“They’re all back plus a couple hundred,” said Joe Owens, a plate mill worker of 14 years.
“It looks like we’re going to be doing plenty of overtime.” From a low of 1,600 workers, Alcoa is back to a full staff of 2,200 with the last of the new hires starting work in August.
Before rehiring began, many employees received federally supported education and training, said Brad Greve, who has worked at Alcoa for 32 years. Some of those former Alcoa employees took their skills to different careers, while some brought it back to the Alcoa plant. “There’s physical work out here, but there’s a lot of equipment run on computers and there were people who probably benefited that way too.”
The Quad Cities has an especially large array of manufacturers like John Deere and Alcoa that have done well amidst rough economic times.
Manufacturing May Not Be Recovery Key
But the manufacturing sector in the rest of state is not quite so bright.
David Swenson, an Iowa State University associate economics scientist, said Iowa has only gained back about 15 percent of the manufacturing jobs it lostsince the recession. The Quad Cities, on the other hand, has recovered over half of those losses.
“[Obama’s] going to go to a place that is reinventing itself. where anything he does to promote manufacturing is going to be perceived very well by the local economy,” Swenson said.
That reinventing process at Alcoa helped it bring back many of the workers it had laid off in the depths of the recession, and Obama noted the company, after a redesign, regained much of a market in a type of sheet metal it made.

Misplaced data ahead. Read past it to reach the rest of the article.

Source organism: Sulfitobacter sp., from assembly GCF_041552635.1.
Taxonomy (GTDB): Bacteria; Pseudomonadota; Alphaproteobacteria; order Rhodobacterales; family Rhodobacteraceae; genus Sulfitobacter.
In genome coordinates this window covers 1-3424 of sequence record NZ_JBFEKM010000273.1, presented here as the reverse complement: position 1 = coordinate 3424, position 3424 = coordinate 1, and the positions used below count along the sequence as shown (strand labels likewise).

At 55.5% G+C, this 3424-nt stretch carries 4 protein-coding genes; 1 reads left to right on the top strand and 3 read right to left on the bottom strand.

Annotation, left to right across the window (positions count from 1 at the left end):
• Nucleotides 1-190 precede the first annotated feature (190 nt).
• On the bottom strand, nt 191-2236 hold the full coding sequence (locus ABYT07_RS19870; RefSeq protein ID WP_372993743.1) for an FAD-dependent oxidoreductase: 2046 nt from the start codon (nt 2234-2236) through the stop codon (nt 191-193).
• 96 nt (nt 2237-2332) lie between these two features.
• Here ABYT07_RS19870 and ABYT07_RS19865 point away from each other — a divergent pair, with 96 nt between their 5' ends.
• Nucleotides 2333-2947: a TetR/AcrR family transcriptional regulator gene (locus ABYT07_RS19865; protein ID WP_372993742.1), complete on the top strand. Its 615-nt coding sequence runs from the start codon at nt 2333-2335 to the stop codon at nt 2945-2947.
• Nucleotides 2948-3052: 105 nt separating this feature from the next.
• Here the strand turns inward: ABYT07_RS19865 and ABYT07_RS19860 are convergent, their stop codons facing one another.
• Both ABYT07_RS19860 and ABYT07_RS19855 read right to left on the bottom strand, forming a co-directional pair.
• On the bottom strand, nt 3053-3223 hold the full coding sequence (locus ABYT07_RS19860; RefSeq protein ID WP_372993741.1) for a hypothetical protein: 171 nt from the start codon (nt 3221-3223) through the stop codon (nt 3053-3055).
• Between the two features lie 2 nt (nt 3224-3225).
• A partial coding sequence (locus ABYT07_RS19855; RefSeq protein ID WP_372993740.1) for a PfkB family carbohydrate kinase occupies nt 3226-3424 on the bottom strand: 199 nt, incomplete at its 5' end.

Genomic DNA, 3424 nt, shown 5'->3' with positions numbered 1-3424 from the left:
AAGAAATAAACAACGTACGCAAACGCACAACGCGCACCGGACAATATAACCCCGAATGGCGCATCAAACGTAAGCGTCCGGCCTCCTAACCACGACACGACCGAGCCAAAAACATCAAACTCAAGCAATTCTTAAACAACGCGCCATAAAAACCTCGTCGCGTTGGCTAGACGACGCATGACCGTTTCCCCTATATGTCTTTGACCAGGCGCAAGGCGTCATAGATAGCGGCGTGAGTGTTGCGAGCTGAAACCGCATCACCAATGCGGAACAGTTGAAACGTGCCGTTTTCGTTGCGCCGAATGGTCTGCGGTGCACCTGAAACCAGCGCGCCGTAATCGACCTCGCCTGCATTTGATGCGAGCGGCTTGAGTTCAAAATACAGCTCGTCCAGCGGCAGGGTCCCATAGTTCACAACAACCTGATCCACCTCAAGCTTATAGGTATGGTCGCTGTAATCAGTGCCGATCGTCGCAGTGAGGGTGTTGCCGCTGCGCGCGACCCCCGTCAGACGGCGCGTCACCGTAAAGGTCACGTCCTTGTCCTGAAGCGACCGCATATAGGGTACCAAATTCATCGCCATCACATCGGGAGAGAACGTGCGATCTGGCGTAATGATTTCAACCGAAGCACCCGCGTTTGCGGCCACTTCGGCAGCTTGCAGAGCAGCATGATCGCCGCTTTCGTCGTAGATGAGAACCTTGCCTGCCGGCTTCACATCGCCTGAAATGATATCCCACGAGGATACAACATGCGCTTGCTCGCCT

“Sometimes the old ways of doing things just won’t cut it anymore,” he said. “See, when change happens, you’ve got a choice. You can either keep on doing what you’re doing and hope things work out, or you can make the decision that you can not only meet the challenges of the future, but that you can set the pace.”
He provided a blueprint for expanding the manufacturing sector by bringing community colleges and businesses together. Businesses can let community colleges know exactly what types of manufacturing jobs are needed, and schools can then train workers for those specific positions.
But Swenson warned that new technology can also mean less manufacturing jobs in the long run.
“Ever since manufacturing began, it has shed jobs. With modern manufacturing, they hate labor. They shed jobs like crazy,” he said. Although Swenson noted that losing jobs doesn’t mean the state’s economy suffers.
He said the goal is for the industry to be competitive and hire the most skillful and productive people but to expect long term job increases is unrealistic.
Tim Hagle, a University of Iowa associate professor of political science, said he saw problems with the president’s investment ideas.
“Businesses are weary about investing in an uncertain environment,” Hagle said.
Gov. Terry Branstad said the Obama healthcare plan in particular has caused uncertainty in the business environment as well.
“So I just think what I hear from businesses is we need to eliminate the uncertainty, and we need to have a pro-trade policy,” he said. “We need to aggressively look at how we can open up new markets, as well as reduce some of the impediments in the regulatory and tax field that prevent American businesses from competing.”